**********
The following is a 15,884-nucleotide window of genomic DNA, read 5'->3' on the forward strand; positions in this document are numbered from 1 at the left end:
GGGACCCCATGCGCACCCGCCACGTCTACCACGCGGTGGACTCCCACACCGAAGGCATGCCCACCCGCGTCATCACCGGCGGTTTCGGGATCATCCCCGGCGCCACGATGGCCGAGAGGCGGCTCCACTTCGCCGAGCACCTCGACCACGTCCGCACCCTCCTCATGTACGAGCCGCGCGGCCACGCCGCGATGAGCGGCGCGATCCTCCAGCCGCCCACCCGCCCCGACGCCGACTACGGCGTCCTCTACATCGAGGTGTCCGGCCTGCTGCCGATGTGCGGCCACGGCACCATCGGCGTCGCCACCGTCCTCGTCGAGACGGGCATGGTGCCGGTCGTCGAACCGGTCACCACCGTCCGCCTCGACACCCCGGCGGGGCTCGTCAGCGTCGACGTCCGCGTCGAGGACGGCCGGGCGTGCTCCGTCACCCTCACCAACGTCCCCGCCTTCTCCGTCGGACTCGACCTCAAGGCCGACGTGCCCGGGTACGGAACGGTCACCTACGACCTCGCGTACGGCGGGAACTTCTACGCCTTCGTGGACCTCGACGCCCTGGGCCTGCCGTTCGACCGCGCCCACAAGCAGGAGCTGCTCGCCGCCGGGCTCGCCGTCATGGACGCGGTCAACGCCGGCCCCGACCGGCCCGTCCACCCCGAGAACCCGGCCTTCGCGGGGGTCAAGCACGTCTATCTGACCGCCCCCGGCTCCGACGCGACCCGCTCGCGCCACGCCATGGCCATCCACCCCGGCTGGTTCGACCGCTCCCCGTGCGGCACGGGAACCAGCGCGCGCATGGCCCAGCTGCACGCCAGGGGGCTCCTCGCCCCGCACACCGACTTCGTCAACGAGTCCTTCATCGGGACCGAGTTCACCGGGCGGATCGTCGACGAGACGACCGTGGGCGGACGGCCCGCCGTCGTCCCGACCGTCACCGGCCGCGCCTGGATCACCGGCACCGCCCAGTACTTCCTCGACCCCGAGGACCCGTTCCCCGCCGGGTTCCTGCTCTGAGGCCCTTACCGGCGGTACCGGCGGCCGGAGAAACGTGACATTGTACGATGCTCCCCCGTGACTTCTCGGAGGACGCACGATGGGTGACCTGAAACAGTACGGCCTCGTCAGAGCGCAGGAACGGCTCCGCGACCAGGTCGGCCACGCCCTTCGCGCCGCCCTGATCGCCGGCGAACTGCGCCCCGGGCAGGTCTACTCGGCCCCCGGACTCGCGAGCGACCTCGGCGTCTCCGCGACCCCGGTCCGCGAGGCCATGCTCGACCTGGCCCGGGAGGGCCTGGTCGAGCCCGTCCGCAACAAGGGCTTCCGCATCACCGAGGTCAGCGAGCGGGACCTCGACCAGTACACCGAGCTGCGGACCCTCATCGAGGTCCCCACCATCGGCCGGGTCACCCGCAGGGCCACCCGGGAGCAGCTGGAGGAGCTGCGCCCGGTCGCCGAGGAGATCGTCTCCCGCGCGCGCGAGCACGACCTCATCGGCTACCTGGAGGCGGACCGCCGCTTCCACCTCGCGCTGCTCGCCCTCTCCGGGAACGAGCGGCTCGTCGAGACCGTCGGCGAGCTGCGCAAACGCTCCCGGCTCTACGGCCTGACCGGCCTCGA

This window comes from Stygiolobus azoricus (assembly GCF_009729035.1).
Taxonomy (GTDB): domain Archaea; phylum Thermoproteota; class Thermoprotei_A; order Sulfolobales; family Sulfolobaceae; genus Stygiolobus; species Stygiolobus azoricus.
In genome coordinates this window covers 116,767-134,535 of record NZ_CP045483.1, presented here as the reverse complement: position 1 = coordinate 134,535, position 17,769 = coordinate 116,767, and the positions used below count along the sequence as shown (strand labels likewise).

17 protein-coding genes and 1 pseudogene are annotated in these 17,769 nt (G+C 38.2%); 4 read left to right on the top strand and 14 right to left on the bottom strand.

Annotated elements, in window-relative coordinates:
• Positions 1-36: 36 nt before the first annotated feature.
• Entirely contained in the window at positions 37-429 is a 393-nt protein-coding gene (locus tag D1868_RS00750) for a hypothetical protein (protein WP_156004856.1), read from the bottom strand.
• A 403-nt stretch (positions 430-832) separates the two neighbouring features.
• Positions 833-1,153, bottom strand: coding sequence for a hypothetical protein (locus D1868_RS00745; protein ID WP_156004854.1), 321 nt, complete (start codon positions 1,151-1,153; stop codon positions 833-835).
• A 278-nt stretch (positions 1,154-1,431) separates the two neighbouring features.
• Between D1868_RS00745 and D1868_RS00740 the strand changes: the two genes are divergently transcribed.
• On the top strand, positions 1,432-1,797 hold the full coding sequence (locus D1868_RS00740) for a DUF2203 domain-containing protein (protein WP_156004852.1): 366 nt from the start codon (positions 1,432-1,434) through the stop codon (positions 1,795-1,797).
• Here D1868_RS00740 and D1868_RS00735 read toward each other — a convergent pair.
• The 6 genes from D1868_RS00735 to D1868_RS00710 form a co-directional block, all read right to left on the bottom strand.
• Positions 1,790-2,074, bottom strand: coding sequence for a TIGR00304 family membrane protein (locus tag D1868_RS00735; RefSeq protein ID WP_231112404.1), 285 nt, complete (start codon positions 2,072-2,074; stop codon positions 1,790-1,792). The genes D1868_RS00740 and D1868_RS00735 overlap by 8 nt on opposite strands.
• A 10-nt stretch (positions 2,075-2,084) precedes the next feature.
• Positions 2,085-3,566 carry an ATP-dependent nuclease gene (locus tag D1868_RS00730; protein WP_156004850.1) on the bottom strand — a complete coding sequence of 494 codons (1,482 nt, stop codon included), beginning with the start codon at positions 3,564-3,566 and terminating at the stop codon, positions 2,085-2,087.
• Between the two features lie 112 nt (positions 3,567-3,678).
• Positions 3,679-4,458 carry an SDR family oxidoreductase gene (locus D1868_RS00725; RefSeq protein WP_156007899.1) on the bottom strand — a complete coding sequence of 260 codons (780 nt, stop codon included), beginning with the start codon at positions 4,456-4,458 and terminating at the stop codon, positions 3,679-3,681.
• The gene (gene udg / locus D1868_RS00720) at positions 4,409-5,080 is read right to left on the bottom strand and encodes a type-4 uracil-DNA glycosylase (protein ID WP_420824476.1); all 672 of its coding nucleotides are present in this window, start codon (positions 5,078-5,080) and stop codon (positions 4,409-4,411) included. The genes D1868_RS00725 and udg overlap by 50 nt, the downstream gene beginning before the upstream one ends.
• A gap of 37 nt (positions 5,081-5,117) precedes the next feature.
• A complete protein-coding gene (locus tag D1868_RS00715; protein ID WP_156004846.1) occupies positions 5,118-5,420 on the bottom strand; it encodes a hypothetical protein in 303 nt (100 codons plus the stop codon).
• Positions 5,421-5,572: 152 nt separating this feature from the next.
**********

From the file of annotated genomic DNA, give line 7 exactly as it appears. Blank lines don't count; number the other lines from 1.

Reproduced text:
Annotated elements, in window-relative coordinates: